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Founded in 1852, Université Laval is the oldest centre of education in Canada and was the first institution in North America to offer higher education in French. With 44,000 students, 17 faculties and more than 400 programs, Université Laval is recognized as one of the top ten research-intensive universities in Canada. It manages 230 research teams and centres and receives more than 265 million dollars per year in research income. The university welcomes international students and has signed about 570 partnerships with universities in 65 countries.
Université Laval’s main campus covers 1.2 km2. More than 30 buildings are linked by 3.7 km of underground walkways and over half of the campus grounds are dedicated to maintaining sports fields, natural grasslands, wooded areas, and more than 125 different species of trees and birds.
According to Paul Naud and Serge Demers, the Director and Assistant Director of SSP at Université Laval, Quebec City may have one of the lowest crime rates in North America, but their university has long recognized the need for vigilance when it comes to safety and security on campus. For one, school shootings in other cities, provinces and countries are a grim reminder of how violence can erupt without warning and take innocent lives. Other threats or risks cannot be ignored—thefts, vandalism, traffic or safety hazards, verbal or physical conflicts, pandemic outbreaks, and a host of possible 911 emergencies.
Mr. Naud, a member of SSP since 1986, explains,“Université Laval’s safety and security-related challenges and priorities require us to be thorough, attentive and proactive in all that we do. Not only are we effectively responding with technical and operational resources, but we also offer multiple training sessions and awareness programs. We are also investing in state-of-the-art technologies and collaborating with leading experts to develop rapid and efficient campus-wide prevention and response action plans.”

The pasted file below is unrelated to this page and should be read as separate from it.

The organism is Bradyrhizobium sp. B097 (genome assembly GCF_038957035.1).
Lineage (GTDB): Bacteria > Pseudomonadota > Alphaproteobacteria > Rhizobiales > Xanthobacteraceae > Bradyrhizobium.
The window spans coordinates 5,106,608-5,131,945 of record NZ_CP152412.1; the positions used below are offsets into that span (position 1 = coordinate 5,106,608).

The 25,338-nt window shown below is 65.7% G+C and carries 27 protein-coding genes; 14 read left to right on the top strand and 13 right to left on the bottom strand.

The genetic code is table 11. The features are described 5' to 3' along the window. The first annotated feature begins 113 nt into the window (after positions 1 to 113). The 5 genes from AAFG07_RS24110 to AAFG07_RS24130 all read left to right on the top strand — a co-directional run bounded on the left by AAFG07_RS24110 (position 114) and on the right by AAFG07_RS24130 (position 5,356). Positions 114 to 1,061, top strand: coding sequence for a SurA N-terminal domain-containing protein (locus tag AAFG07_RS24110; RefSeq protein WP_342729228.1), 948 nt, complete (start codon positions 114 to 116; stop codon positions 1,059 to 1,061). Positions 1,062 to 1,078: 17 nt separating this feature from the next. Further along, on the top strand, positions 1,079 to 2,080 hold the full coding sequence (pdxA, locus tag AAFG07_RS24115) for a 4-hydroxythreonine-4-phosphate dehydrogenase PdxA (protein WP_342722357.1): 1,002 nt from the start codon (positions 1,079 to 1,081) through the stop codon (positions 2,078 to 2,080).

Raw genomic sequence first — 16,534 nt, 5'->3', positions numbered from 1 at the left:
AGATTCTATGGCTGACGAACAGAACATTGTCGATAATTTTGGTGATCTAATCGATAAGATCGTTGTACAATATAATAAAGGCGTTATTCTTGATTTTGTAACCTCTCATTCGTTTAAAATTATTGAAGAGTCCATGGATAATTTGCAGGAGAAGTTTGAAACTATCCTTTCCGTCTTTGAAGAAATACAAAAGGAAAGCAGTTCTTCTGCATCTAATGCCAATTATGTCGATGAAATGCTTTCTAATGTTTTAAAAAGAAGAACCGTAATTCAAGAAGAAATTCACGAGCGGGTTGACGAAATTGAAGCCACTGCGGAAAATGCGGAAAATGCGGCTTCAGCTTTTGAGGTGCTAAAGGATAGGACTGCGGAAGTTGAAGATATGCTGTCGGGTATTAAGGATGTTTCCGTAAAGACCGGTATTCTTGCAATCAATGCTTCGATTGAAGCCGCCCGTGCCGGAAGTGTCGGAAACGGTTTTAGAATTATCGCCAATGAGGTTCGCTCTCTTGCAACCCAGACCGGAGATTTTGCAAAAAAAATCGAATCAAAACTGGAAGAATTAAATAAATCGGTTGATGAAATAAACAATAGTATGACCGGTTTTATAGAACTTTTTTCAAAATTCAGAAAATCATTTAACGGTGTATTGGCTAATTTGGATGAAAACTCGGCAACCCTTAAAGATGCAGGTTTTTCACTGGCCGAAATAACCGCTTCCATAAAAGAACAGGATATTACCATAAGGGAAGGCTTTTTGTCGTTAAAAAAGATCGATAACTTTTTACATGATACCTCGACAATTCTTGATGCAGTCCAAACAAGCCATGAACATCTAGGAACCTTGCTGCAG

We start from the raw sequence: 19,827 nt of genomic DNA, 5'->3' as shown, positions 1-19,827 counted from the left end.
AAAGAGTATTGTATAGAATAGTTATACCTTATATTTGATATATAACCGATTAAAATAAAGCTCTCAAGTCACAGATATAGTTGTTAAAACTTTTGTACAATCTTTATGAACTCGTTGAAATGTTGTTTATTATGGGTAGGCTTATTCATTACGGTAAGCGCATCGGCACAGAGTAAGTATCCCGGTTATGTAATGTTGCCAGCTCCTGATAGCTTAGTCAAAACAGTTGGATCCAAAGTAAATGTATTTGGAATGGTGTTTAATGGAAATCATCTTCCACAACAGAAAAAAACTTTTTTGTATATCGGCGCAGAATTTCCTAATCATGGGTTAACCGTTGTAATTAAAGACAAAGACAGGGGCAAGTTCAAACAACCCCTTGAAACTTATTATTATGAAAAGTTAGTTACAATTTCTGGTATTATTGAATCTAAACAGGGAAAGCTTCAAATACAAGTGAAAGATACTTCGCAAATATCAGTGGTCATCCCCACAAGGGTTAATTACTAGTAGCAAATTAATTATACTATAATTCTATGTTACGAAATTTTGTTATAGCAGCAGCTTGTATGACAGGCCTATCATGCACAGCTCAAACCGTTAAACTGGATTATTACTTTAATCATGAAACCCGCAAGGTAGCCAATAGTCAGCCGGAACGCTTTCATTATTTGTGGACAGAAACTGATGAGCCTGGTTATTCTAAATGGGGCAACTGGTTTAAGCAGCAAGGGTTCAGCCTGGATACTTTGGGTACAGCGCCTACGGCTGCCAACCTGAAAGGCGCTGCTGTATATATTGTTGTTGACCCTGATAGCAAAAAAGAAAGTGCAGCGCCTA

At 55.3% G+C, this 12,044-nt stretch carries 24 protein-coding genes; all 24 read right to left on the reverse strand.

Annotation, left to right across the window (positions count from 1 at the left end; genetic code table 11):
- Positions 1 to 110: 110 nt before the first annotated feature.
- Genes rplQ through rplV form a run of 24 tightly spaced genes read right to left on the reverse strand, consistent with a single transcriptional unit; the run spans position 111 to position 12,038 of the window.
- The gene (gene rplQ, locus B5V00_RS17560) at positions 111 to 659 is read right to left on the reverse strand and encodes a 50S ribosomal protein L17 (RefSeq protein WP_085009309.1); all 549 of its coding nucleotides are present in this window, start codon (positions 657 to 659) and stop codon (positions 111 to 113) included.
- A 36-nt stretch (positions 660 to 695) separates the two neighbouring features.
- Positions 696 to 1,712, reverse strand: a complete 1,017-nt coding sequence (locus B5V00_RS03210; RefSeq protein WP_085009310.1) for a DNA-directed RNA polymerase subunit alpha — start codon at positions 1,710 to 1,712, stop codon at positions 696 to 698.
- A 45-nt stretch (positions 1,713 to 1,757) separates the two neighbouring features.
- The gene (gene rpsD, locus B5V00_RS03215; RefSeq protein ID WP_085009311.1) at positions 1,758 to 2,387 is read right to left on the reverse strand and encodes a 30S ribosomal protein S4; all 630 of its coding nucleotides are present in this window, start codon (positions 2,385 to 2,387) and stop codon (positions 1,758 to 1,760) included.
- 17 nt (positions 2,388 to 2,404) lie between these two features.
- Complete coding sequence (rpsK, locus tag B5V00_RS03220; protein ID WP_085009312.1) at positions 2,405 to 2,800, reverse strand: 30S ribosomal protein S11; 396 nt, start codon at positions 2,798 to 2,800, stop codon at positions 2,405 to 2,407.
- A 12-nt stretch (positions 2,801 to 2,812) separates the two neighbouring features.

Serge Demers, a member of SSP since 1999, adds, “We could not possibly achieve this without a reliable team of skilled, highly-trained professionals. It takes the right kind of people to coordinate and carry out a wide range of sophisticated plans, protocols, systems and operations.”
Commissionaires has a longstanding working relationship with Université Laval that dates back to 1954. For the first 23 years, commissionaires were mostly contracted as security guards and patrollers. In 1977, Université Laval advanced its safety and security mandate by creating a dedicated Security and Safety Service (Service de sécurité et de prévention – SSP).
Led by a core group of specialists, the SSP team is committed to continuously strengthening its campus wide safety and security measures. These include but are not limited to emergency planning and preparedness, crime and loss prevention, fire prevention, investigation, management of dangerous materials, and action plans in the event of pandemic outbreaks, to name but a few.
Mr. Naud says, “Commissionaires are an integral part of our safety and security solutions. In fact, three out of every four members of our SSP team are commissionaires.”
Over the years, Commissionaires has continued to win contracts as a security service provider of choice for Université Laval. In direct response to the growing needs of SSP, Commissionaires continues to evolve and align its service offerings. In addition to guarding and patrolling at Université Laval, today’s commissionaires also assist with 911 centre dispatch, reception, fire safety, parking and traffic control, training, as well as various specialized security-related assignments.
In 2009, about 4000 foreign students from 110 countries around the world were enrolled in programs at Université Laval.
Mr. Demers says, “The fact many commissionaires have experience in the military is quite appropriate for our needs, not only because of their skills and training, but also because of their life experience. Campus life is filled with a diverse and multicultural faculty, staff and student population. For commissionaires who have previously been deployed on missions overseas, they come to us with first-hand awareness of various other countries and cultures. In many cases they have picked up second and third languages. This allows them not only to be sensitive to—but to integrate with—the thousands of different personalities they greet, watch over and support every day.”
Paul Naud concludes, “Commissionaires are disciplined and reliable. They respect our chain of command, make valuable contributions to our core team, and are dedicated to fulfilling their technical and operational responsibilities. Université Laval and SSP are very satisfied with their services.”